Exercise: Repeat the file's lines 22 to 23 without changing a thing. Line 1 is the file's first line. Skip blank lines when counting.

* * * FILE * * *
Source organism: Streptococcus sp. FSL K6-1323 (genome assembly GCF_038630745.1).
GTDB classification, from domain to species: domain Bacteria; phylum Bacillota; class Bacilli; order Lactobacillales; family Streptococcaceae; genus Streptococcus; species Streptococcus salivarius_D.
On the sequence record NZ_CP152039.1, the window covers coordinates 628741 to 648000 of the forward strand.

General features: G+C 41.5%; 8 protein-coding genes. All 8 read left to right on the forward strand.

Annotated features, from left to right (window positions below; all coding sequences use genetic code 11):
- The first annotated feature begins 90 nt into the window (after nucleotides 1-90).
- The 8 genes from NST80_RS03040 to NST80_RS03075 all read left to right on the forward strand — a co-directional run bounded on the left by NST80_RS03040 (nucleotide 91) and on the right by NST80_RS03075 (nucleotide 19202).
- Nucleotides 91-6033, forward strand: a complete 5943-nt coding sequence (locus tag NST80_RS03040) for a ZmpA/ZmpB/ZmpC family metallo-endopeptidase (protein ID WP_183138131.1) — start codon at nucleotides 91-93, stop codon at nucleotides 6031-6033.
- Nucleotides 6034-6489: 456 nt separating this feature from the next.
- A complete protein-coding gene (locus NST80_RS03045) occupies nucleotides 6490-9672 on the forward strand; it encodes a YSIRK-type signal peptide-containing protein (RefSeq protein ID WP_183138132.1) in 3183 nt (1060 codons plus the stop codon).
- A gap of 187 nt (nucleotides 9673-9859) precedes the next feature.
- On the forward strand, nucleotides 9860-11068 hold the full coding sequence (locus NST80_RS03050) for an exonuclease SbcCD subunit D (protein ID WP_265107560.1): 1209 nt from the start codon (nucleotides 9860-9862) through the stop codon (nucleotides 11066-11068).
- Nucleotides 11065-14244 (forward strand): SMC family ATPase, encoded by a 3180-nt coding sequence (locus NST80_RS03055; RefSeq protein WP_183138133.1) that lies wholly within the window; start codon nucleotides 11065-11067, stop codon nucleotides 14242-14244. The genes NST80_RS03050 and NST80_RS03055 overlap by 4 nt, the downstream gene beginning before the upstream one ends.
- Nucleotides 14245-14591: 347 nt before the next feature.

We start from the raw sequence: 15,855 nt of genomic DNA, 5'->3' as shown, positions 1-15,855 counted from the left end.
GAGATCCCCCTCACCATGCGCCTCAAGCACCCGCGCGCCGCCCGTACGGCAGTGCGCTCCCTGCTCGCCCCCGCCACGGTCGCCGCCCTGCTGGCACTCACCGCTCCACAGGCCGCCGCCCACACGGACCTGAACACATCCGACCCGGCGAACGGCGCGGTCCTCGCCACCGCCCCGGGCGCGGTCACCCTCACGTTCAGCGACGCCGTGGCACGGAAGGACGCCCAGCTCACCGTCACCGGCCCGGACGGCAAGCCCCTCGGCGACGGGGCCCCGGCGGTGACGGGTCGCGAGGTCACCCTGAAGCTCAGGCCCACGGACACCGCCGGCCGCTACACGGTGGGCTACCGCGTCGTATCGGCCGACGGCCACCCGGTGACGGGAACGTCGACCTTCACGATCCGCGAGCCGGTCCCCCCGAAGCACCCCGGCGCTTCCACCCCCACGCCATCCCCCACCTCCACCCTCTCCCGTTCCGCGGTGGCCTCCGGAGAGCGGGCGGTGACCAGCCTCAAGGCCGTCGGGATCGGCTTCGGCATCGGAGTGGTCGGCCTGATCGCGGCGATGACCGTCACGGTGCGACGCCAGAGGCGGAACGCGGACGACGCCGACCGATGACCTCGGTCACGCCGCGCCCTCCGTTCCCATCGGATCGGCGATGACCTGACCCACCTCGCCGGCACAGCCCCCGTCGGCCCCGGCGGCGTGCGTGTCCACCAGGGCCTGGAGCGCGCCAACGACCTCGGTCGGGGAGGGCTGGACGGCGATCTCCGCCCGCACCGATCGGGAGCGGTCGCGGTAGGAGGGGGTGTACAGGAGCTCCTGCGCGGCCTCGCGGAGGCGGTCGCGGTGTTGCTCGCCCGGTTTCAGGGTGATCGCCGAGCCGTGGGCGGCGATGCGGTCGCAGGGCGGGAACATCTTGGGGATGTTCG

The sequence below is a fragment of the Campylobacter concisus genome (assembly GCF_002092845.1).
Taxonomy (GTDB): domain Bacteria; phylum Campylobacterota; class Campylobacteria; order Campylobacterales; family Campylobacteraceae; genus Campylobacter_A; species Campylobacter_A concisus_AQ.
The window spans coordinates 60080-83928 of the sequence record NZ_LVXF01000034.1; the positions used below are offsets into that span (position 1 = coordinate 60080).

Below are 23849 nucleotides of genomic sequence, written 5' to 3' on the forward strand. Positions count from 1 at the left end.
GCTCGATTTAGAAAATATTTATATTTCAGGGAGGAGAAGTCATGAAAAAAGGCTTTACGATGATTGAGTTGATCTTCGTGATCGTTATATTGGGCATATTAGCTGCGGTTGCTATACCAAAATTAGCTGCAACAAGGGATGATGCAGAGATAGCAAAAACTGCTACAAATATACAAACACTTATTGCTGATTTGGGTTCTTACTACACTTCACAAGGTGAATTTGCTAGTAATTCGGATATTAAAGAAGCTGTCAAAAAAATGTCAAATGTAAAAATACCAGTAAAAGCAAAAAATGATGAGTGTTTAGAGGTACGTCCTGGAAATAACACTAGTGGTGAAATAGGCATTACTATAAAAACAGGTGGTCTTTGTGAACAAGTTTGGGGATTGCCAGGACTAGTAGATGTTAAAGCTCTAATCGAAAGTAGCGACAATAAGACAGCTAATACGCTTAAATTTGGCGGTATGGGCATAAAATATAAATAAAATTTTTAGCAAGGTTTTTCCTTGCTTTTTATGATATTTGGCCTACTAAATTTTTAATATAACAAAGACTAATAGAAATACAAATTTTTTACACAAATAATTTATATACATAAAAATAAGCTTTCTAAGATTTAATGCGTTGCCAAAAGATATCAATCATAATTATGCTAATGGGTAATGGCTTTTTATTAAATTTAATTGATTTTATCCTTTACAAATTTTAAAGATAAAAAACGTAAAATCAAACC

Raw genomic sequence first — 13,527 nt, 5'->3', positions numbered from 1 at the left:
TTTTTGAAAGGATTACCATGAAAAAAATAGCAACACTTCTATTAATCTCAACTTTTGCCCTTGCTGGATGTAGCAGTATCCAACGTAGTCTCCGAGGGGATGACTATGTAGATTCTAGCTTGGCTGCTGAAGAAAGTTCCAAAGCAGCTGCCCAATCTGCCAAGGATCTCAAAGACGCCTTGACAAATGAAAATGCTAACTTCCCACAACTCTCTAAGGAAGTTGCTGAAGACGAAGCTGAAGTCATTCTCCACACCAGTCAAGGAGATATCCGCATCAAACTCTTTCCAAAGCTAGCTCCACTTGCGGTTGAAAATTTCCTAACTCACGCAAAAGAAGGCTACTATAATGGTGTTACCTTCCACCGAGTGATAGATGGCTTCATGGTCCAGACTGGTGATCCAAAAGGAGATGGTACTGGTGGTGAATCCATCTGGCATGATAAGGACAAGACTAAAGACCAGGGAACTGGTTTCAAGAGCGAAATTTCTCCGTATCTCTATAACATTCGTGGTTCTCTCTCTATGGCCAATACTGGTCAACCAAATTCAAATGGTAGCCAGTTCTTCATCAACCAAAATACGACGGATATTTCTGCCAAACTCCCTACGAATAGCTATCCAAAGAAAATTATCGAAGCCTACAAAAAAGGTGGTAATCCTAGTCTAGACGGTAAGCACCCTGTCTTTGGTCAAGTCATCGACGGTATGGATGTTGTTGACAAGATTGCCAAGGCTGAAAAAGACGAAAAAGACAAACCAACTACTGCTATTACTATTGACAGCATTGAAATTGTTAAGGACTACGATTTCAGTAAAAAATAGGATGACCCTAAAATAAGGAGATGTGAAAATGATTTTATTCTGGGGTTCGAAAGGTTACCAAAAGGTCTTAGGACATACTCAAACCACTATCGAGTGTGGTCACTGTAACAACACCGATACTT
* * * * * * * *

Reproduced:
Raw genomic sequence first — 13,527 nt, 5'->3', positions numbered from 1 at the left:
TTTTTGAAAGGATTACCATGAAAAAAATAGCAACACTTCTATTAATCTCAACTTTTGCCCTTGCTGGATGTAGCAGTATCCAACGTAGTCTCCGAGGGGATGACTATGTAGATTCTAGCTTGGCTGCTGAAGAAAGTTCCAAAGCAGCTGCCCAATCTGCCAAGGATCTCAAAGACGCCTTGACAAATGAAAATGCTAACTTCCCACAACTCTCTAAGGAAGTTGCTGAAGACGAAGCTGAAGTCATTCTCCACACCAGTCAAGGAGATATCCGCATCAAACTCTTTCCAAAGCTAGCTCCACTTGCGGTTGAAAATTTCCTAACTCACGCAAAAGAAGGCTACTATAATGGTGTTACCTTCCACCGAGTGATAGATGGCTTCATGGTCCAGACTGGTGATCCAAAAGGAGATGGTACTGGTGGTGAATCCATCTGGCATGATAAGGACAAGACTAAAGACCAGGGAACTGGTTTCAAGAGCGAAATTTCTCCGTATCTCTATAACATTCGTGGTTCTCTCTCTATGGCCAATACTGGTCAACCAAATTCAAATGGTAGCCAGTTCTTCATCAACCAAAATACGACGGATATTTCTGCCAAACTCCCTACGAATAGCTATCCAAAGAAAATTATCGAAGCCTACAAAAAAGGTGGTAATCCTAGTCTAGACGGTAAGCACCCTGTCTTTGGTCAAGTCATCGACGGTATGGATGTTGTTGACAAGATTGCCAAGGCTGAAAAAGACGAAAAAGACAAACCAACTACTGCTATTACTATTGACAGCATTGAAATTGTTAAGGACTACGATTTCAGTAAAAAATAGGATGACCCTAAAATAAGGAGATGTGAAAATGATTTTATTCTGGGGTTCGAAAGGTTACCAAAAGGTCTTAGGACATACTCAAACCACTATCGAGTGTGGTCACTGTAACAACACCGATACTT